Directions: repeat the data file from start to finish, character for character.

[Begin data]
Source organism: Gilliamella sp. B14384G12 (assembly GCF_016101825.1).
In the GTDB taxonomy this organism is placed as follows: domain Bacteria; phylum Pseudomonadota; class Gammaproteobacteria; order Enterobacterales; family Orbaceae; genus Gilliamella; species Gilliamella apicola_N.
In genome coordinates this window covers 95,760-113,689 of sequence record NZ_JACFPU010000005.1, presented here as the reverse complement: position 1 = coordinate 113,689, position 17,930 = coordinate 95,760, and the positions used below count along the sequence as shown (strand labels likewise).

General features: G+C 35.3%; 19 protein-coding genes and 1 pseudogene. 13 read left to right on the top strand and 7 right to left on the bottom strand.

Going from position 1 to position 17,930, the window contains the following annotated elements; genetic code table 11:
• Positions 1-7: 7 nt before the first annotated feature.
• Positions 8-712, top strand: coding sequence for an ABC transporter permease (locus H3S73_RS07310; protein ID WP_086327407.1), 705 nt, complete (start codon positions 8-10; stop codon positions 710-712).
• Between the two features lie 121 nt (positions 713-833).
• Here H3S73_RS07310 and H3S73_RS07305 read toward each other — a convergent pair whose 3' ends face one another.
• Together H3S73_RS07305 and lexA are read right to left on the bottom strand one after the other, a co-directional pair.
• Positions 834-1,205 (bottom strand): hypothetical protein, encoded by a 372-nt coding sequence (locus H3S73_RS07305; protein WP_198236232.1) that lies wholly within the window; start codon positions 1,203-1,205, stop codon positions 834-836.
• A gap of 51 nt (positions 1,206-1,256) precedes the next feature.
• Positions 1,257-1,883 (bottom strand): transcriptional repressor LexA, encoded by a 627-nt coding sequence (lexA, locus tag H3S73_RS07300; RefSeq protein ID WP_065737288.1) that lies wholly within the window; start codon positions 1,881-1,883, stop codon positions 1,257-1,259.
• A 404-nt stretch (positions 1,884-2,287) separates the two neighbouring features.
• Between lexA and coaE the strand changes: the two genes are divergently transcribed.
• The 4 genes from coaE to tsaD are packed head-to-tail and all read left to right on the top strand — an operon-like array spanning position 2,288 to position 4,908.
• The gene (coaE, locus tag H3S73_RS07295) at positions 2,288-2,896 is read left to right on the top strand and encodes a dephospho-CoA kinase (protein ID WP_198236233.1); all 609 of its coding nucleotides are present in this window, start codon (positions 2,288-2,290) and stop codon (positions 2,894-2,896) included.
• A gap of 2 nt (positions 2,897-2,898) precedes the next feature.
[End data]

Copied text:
Source organism: Gilliamella sp. B14384G12 (assembly GCF_016101825.1).
In the GTDB taxonomy this organism is placed as follows: domain Bacteria; phylum Pseudomonadota; class Gammaproteobacteria; order Enterobacterales; family Orbaceae; genus Gilliamella; species Gilliamella apicola_N.
In genome coordinates this window covers 95,760-113,689 of sequence record NZ_JACFPU010000005.1, presented here as the reverse complement: position 1 = coordinate 113,689, position 17,930 = coordinate 95,760, and the positions used below count along the sequence as shown (strand labels likewise).

General features: G+C 35.3%; 19 protein-coding genes and 1 pseudogene. 13 read left to right on the top strand and 7 right to left on the bottom strand.

Going from position 1 to position 17,930, the window contains the following annotated elements; genetic code table 11:
• Positions 1-7: 7 nt before the first annotated feature.
• Positions 8-712, top strand: coding sequence for an ABC transporter permease (locus H3S73_RS07310; protein ID WP_086327407.1), 705 nt, complete (start codon positions 8-10; stop codon positions 710-712).
• Between the two features lie 121 nt (positions 713-833).
• Here H3S73_RS07310 and H3S73_RS07305 read toward each other — a convergent pair whose 3' ends face one another.
• Together H3S73_RS07305 and lexA are read right to left on the bottom strand one after the other, a co-directional pair.
• Positions 834-1,205 (bottom strand): hypothetical protein, encoded by a 372-nt coding sequence (locus H3S73_RS07305; protein WP_198236232.1) that lies wholly within the window; start codon positions 1,203-1,205, stop codon positions 834-836.
• A gap of 51 nt (positions 1,206-1,256) precedes the next feature.
• Positions 1,257-1,883 (bottom strand): transcriptional repressor LexA, encoded by a 627-nt coding sequence (lexA, locus tag H3S73_RS07300; RefSeq protein ID WP_065737288.1) that lies wholly within the window; start codon positions 1,881-1,883, stop codon positions 1,257-1,259.
• A 404-nt stretch (positions 1,884-2,287) separates the two neighbouring features.
• Between lexA and coaE the strand changes: the two genes are divergently transcribed.
• The 4 genes from coaE to tsaD are packed head-to-tail and all read left to right on the top strand — an operon-like array spanning position 2,288 to position 4,908.
• The gene (coaE, locus tag H3S73_RS07295) at positions 2,288-2,896 is read left to right on the top strand and encodes a dephospho-CoA kinase (protein ID WP_198236233.1); all 609 of its coding nucleotides are present in this window, start codon (positions 2,288-2,290) and stop codon (positions 2,894-2,896) included.
• A gap of 2 nt (positions 2,897-2,898) precedes the next feature.